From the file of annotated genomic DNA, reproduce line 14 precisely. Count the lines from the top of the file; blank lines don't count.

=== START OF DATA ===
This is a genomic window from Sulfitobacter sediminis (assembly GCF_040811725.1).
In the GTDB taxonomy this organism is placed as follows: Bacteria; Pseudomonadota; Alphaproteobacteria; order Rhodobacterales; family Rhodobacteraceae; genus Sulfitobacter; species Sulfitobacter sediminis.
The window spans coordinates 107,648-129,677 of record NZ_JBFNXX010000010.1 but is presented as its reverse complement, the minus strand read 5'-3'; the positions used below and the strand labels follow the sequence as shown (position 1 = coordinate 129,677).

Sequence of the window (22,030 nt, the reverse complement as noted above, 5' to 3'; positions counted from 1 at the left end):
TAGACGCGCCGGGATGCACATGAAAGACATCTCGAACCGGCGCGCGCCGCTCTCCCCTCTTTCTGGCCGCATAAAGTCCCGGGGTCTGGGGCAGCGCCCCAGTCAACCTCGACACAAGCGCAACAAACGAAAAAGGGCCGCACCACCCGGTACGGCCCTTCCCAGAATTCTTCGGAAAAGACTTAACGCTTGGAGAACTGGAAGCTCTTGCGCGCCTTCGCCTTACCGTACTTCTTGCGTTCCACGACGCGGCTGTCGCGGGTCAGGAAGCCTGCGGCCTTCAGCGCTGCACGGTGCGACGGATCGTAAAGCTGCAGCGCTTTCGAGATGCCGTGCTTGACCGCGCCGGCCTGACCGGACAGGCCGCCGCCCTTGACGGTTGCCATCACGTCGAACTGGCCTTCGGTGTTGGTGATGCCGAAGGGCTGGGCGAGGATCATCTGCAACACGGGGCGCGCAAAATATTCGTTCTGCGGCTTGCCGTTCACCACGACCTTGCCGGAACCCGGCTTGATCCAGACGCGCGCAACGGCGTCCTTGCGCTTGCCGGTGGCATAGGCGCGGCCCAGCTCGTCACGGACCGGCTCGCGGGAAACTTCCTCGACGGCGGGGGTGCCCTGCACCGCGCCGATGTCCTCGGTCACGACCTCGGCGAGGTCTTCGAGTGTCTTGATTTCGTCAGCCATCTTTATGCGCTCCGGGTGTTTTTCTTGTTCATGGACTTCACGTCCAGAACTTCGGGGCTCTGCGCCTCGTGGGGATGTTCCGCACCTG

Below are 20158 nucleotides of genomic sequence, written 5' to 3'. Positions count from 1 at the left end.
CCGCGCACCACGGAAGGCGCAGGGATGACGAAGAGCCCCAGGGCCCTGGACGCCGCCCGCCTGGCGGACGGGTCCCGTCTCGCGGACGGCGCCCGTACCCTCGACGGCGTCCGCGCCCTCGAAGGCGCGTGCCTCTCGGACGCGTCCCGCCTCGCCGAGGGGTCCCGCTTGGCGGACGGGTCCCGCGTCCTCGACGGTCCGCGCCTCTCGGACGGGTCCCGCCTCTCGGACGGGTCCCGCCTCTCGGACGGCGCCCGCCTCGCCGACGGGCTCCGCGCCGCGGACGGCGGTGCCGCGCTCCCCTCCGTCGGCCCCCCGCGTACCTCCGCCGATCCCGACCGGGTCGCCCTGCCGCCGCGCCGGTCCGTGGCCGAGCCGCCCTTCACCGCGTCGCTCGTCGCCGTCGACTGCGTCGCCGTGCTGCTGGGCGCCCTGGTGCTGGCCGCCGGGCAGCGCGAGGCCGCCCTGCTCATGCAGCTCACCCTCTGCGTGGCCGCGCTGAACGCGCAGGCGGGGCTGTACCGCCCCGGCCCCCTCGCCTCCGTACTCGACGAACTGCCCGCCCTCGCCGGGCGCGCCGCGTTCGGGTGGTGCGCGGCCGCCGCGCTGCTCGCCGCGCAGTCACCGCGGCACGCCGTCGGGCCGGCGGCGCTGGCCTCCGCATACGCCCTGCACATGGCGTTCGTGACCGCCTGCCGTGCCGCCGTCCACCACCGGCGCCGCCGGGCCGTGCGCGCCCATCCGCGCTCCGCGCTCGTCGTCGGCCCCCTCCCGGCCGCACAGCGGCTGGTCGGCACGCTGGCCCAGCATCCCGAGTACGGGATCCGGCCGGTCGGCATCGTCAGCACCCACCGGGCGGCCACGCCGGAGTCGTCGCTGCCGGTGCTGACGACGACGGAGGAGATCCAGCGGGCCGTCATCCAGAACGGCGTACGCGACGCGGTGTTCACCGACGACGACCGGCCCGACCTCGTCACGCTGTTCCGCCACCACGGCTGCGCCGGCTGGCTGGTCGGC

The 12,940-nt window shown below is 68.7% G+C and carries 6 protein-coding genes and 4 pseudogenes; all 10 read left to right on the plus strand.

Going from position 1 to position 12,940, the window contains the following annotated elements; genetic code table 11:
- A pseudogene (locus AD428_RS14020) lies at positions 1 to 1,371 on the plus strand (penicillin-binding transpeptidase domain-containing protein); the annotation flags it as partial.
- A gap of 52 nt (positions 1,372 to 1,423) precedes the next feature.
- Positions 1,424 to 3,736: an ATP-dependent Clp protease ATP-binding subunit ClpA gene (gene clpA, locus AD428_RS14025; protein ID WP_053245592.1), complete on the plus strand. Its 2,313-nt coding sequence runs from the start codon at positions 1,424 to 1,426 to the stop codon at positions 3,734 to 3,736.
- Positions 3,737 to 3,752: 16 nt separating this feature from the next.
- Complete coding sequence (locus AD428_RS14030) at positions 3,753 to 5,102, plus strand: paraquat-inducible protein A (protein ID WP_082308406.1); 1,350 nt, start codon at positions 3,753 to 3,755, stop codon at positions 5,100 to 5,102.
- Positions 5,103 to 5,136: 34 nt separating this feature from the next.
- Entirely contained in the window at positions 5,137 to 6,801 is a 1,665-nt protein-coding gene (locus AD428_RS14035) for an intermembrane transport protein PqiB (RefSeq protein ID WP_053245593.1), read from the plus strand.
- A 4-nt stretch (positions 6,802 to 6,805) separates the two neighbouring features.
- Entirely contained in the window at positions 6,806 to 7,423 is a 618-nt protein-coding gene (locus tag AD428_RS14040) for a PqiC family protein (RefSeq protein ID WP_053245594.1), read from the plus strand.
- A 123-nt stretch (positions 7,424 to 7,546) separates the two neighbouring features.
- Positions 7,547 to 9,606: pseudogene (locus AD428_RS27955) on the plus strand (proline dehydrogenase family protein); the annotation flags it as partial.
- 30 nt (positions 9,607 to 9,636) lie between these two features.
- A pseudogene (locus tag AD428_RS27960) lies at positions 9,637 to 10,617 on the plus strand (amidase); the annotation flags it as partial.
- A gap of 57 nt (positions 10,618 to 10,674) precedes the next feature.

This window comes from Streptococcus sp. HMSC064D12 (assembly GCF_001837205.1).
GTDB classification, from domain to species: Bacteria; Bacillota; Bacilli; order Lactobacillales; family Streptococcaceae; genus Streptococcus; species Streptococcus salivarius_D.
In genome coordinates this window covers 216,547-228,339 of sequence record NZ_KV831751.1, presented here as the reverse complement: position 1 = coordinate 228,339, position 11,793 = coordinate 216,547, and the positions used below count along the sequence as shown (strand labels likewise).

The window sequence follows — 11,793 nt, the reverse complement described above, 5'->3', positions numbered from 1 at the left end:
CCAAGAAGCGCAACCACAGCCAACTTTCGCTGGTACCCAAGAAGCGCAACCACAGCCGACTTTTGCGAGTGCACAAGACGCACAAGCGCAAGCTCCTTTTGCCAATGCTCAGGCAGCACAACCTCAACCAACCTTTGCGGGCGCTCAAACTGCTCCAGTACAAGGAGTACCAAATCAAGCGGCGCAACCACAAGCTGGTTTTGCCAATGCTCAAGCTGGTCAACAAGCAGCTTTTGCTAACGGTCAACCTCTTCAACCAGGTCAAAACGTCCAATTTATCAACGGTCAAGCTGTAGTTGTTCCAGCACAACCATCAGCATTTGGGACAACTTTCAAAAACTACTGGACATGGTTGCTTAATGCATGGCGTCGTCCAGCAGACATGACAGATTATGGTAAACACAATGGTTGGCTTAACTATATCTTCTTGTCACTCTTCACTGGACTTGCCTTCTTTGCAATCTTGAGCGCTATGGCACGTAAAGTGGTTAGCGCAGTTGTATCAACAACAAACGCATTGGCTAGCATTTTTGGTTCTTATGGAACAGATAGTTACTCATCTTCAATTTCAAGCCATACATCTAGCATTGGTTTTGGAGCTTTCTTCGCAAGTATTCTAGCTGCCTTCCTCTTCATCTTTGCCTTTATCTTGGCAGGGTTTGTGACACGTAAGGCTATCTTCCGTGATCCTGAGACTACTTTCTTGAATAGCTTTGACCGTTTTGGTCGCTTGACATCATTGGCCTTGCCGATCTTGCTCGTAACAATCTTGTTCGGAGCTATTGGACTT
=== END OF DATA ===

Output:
- Complete coding sequence (locus AD428_RS14030) at positions 3,753 to 5,102, plus strand: paraquat-inducible protein A (protein ID WP_082308406.1); 1,350 nt, start codon at positions 3,753 to 3,755, stop codon at positions 5,100 to 5,102.